I’m not just pulling shit out of the sky here, I’m going on investigative journalism by a paper risking a $50,000,000 lawsuit. Because hey, I don’t think that kind of risk makes one go “Fuck facts, let’s just make shit up.”
      They’re being cautious. It shows.

      Reply
    1. MOnty

      Perverted and a motherfucker. Which is illegal HOW, exactly? Why is it inconceivable that she enjoyed BDSM, and these allegations are ONLY coming to light AFTER he tried to end the relationship? That’s how I see this.

      Reply
      1. Steffani Cameron Post author

        Right. Because you’re believing his side of it, rather than the investigative journalist. Yes, your shrewd and considered opinions are bound to carry a lot of weight around these parts. We appreciate your weighty thought and thorough dissection of this complicated subject.
        Go, you.
        Of course I’m being completely serious.

        Reply
  39. Danielle Savage

    Thank you for an excellent and insightful article. As a victim of sexual abuse and not by someone famous, I know how hard it is to come forward, to tell your story and have people believe you. And somehow, even when they do believe you, for some people there is still this underlying tone that I did something to deserve what happened to me. Rape culture exists and unfortunately it continues to grow in every aspect of our media and our culture. Thank you for having the guts to write what you did.

    Reply
  40. ThClark

    The operative word is “alleged”….I have questions…how is it these women all came together at the same time? What is there relationship to one another? Why come forward now? If what happened is as they report why are there not criminal charges?
    So I guess at this point all we can say is we don’t have anything even approaching the full story….but to say that would wreck the reactionary pleasure of getting on the horse of moral outrage and judgement.

    Reply
    1. Daisy

      You really don’t get how that happened? Via an investigation. Once an investigation starts you find info that leads to more info and sources. I’m sure when they kept finding women through word of mouth they encouraged them to come forward, stand together, and tell their stories. I believe this is normally how things are and and I’m a bit bewildered that this is a sincere question from you.

      Reply
    2. L

      They didn’t all come out at once. The story came out after a year of research by a reputable journalist. If you read this article (the one that you commented on) you may begin to understand why there were no criminal charges.
      I have no personal interest in any of this (I’m not a fan of the alleged or know the victims), but I am a woman and am interested in both the writer’s p.o.v. and the culture of the voices of the “public” who comment on these articles, as they present some interesting, and often times alarming, misconceptions about victim blaming, and consent.
      I do agree with you that we need to all pause before either jumping to the bandwagon of the alleged, or on the bandwagon of the victims.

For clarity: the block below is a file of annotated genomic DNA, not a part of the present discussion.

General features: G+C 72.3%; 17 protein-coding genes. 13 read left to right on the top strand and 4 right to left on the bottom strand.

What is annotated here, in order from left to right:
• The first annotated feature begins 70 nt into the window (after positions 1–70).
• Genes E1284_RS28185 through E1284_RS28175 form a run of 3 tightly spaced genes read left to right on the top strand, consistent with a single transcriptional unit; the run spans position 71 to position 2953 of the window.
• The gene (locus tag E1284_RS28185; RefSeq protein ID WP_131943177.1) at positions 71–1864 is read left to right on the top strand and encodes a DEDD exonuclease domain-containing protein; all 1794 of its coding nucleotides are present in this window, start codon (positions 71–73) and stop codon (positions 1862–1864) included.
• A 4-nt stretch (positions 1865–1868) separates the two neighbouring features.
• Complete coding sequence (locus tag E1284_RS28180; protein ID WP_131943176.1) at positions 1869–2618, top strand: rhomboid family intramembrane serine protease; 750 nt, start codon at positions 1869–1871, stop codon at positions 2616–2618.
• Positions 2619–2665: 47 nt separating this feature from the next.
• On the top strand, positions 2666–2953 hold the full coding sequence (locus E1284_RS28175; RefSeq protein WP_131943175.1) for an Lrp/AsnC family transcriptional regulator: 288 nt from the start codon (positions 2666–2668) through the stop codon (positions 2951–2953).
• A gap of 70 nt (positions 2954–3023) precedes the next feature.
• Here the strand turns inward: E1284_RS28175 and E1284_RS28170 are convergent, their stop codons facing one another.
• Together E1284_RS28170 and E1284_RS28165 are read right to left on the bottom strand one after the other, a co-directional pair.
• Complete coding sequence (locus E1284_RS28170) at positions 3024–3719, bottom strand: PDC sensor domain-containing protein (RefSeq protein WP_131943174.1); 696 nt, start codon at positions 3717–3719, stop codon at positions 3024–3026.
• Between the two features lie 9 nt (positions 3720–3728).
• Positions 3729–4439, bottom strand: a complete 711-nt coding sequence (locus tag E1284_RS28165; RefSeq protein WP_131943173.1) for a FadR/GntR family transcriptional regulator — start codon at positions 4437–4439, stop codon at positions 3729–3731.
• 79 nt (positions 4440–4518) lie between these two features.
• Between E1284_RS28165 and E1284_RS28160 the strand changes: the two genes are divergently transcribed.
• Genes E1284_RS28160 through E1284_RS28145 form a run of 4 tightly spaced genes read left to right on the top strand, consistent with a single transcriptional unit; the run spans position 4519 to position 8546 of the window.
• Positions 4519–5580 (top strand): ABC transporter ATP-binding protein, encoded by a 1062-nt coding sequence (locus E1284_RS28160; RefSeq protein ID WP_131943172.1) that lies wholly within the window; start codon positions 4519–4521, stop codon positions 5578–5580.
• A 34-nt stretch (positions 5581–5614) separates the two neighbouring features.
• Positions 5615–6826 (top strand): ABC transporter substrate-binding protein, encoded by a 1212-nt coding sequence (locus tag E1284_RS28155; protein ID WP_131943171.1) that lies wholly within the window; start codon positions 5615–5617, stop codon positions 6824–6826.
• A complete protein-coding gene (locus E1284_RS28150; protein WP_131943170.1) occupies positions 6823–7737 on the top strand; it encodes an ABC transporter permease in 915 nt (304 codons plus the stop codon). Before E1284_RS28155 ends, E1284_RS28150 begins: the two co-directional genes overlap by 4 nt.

Reply
    3. Steffani Cameron Post author

      Seriously, did you even read this? And you’re still asking these questions? It’s called investigative journalism. The reporters dig. They find sources and go around asking questions. They try to get people to go on the record, but they’ll often talk but say it’s off the record and not to print their name. This is how journalists know the information but can’t name names.
      Lord. Plus, I apparently know a lot more than you about the PR spin, so that’s why we drastically differ here. I took public relations in college. This is Crisis Management 101, what he’s doing. Period.

      Reply
    1. Steffani Cameron Post author

      Because you’re made of awesome! Thanks. I have a few friends offering too, I’m just gonna save the tinkering till I have some time, but the links folks said were broke seem to largely work for me today. I think it was a traffic thing. 🙂

      Reply
  41. Mr. Jelly

    Conjecture and hyped innuendo abounds throughout this mess.
    So much included that has no place here, it’s 75% too long. It is safe enough for her to write this but it’s close to slander or guilt by conclusion.
    The most important failure is that it IS well written but is so one sided that it loses credibility when- “A “good soldier” the week one of our own is gunned down in cold blood? Motherfucker” -is inserted as a distraction from a blatant lack of evidence. I don’t know what exactly has happened yet but this unhelpful post is certainly partisan ranting.

    Reply
      1. CraigMoorhouse

        Steffani Cameron – you can’t think of a challenge rooted in reason to what “Mr. Jelly ” had posted so you through a disparaging remark at him. That only goes to further substantiate what that person is saying.
        A person was fired – his career lays in ruin – all this based on hearsay – no evidence – no due process.
        All Corporations, businesses, places of employment are subject to the same Canadian employment laws. The CBC can set all the silly rules for terms of dismissal it wants – let’s say it makes a rule that everyone with green hair can be subjected to dismissal, such a rule would be meaningless if it runs counter to Canadian employment laws regarding dismissals.